For many years there has been the idea that people are able to learn when they are asleep. There are apocryphal stories, urban legends, of people who have fallen asleep listening to some educational recording only to wake up later having memorised it. These examples have never been replicated in a laboratory setting, making them seem fairly dubious at best, at least until now.
Researchers played a number of tones to participants in a study as they slept. After playing each tone, they then presented both pleasant and unpleasant odours to the sleeping participants. The still-sleeping study participants reacted to the odours by either taking in a deeper breath for a pleasant smell, or taking a shallow breath for an unpleasant smell.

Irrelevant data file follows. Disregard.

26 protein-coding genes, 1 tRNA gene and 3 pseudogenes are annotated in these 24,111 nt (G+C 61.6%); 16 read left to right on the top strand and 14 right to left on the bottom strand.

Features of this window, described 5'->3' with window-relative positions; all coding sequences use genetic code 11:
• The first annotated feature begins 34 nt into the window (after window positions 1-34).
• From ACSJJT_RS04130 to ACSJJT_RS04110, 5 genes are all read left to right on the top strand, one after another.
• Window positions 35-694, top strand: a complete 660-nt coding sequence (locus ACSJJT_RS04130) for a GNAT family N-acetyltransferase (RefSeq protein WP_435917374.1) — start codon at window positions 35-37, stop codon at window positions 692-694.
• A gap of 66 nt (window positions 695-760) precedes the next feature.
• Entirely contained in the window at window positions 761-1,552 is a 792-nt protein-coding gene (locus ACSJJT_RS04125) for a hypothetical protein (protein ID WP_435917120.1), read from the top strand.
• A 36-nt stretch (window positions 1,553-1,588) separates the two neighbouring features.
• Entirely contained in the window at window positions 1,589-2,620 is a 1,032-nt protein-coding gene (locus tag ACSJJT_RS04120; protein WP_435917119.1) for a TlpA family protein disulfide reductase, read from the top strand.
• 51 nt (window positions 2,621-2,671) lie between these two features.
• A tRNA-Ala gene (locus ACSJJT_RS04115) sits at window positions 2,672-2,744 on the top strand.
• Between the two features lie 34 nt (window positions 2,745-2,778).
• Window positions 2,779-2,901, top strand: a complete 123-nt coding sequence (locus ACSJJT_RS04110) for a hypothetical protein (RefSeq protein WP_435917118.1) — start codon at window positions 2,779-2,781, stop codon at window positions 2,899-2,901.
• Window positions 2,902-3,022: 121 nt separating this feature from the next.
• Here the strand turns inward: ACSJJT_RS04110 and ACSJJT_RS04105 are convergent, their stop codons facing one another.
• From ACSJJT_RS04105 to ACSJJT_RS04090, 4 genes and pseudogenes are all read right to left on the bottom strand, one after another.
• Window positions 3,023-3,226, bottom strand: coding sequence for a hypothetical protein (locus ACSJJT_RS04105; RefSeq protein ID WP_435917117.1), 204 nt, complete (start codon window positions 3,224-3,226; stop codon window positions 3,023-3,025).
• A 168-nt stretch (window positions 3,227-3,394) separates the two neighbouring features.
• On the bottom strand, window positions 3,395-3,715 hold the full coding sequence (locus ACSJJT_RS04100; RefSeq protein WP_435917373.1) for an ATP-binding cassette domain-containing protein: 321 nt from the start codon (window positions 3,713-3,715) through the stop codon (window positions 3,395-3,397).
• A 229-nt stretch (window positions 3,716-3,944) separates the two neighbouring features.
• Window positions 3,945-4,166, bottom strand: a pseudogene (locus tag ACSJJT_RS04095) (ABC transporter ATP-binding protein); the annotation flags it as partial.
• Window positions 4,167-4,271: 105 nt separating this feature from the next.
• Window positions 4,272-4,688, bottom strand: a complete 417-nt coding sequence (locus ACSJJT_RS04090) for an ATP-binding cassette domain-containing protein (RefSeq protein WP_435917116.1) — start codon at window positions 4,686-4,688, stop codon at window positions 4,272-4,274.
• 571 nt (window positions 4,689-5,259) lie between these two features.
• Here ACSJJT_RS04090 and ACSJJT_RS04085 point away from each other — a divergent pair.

As the night went on, the researchers tried only playing the tones, without presenting the odours afterward, for the sleeping study participants, . Even without odour, the sleeping participants still sniffed - either shallow breaths if it was after a tone which had been linked with the unpleasant smell, or a deeper breath if it was a tone which had been linked with a pleasant smell.
While it is hardly learning Spanish in a night, this shows that the brain is able to learn while it is asleep, and could herald an age of learning that teenagers could really appreciate!
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